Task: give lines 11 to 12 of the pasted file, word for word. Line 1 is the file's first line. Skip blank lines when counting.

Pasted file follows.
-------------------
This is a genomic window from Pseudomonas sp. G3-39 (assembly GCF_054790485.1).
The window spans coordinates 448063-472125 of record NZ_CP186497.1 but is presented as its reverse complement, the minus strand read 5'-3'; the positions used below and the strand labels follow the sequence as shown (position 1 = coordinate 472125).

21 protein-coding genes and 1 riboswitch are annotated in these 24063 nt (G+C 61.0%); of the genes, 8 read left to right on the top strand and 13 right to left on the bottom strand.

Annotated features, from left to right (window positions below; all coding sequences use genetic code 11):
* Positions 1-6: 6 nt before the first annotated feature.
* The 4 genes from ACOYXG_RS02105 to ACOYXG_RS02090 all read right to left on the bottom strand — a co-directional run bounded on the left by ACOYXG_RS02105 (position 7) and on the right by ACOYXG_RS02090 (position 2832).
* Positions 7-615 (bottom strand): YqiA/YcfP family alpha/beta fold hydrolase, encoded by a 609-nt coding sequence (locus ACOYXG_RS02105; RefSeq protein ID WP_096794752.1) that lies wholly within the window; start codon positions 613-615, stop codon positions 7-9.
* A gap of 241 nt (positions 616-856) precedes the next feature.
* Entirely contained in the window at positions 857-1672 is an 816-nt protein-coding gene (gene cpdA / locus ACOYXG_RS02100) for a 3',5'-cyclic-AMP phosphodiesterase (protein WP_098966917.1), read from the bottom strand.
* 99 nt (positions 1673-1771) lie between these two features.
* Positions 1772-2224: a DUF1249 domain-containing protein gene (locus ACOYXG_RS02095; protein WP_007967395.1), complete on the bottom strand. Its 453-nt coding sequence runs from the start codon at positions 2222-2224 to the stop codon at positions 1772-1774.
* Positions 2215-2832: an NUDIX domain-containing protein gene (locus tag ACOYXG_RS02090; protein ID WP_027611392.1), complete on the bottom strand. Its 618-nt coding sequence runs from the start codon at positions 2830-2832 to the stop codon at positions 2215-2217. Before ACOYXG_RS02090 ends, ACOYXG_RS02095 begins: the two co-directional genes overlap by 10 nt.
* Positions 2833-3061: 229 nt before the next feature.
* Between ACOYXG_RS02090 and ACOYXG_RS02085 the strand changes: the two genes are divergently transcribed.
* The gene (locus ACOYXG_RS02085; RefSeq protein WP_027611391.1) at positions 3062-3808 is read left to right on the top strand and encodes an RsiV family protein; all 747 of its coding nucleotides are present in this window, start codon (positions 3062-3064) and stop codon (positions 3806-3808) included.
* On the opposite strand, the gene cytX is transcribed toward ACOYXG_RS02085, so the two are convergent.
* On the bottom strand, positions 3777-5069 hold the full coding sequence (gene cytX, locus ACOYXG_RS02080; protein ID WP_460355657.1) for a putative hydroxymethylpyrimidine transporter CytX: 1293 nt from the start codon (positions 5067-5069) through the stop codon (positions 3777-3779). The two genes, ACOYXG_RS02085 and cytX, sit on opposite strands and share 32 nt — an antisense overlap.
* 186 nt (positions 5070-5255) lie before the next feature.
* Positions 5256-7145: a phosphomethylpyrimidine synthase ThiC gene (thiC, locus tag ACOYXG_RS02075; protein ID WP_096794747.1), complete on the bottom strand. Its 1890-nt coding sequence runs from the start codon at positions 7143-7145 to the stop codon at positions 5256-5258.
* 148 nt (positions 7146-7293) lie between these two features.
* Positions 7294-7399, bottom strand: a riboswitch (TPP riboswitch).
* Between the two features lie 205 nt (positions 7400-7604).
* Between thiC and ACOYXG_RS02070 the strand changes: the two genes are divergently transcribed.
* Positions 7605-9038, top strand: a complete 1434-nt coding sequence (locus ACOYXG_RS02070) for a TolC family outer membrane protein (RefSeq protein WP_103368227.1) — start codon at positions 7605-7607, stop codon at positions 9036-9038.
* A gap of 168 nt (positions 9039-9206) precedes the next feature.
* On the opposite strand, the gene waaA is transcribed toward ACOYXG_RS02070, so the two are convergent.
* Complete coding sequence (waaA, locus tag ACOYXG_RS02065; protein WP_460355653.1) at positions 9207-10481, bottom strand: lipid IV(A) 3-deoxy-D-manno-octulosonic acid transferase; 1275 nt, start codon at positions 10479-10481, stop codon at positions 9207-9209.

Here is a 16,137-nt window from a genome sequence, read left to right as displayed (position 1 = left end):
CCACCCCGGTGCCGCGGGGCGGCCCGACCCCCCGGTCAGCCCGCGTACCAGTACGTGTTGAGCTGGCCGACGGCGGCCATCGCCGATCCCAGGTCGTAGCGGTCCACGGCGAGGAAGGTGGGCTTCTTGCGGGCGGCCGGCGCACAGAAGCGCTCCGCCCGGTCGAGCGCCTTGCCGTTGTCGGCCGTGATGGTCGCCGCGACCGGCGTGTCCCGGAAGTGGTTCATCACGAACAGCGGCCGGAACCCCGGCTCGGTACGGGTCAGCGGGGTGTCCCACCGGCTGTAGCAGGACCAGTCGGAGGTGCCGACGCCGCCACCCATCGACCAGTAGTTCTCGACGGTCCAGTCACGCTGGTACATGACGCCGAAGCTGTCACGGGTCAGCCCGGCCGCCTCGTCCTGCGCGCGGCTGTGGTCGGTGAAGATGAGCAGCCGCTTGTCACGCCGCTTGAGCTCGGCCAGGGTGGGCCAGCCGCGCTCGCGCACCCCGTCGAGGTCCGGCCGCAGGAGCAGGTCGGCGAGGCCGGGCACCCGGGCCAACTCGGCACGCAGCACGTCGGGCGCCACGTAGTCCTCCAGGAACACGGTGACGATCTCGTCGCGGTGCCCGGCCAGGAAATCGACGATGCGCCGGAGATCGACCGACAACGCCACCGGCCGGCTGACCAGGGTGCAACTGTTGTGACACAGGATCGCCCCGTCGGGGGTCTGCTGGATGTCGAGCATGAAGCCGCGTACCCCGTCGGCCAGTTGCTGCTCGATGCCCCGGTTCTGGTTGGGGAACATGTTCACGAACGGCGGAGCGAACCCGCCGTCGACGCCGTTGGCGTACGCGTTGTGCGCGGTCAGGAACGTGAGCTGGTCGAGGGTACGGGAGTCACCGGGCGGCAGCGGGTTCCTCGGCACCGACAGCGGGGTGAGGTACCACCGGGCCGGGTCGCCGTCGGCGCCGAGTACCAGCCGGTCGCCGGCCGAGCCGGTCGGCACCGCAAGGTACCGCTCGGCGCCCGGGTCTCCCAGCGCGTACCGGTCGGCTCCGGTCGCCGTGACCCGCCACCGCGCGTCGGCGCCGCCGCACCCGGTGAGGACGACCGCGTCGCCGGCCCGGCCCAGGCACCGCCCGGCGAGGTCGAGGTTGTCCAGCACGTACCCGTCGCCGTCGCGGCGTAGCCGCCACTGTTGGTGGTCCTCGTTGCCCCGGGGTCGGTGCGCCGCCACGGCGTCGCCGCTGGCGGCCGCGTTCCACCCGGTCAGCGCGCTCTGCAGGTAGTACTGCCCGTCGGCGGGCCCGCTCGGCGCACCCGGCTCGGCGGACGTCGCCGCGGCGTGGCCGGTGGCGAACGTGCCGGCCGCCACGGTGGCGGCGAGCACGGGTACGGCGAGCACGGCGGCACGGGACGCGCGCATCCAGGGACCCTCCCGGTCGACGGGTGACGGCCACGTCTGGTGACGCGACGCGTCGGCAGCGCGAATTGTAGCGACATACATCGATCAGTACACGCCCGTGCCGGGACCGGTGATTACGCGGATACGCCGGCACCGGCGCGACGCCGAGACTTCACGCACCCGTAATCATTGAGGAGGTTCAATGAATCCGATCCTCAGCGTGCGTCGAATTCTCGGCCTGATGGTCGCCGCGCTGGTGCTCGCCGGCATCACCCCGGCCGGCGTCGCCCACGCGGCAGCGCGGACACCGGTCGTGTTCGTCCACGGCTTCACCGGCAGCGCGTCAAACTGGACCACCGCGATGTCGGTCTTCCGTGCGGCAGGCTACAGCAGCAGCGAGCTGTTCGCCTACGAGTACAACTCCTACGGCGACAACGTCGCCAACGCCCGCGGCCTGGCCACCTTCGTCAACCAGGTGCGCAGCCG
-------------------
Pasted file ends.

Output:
* Positions 1772-2224: a DUF1249 domain-containing protein gene (locus ACOYXG_RS02095; protein WP_007967395.1), complete on the bottom strand. Its 453-nt coding sequence runs from the start codon at positions 2222-2224 to the stop codon at positions 1772-1774.
* Positions 2215-2832: an NUDIX domain-containing protein gene (locus tag ACOYXG_RS02090; protein ID WP_027611392.1), complete on the bottom strand. Its 618-nt coding sequence runs from the start codon at positions 2830-2832 to the stop codon at positions 2215-2217. Before ACOYXG_RS02090 ends, ACOYXG_RS02095 begins: the two co-directional genes overlap by 10 nt.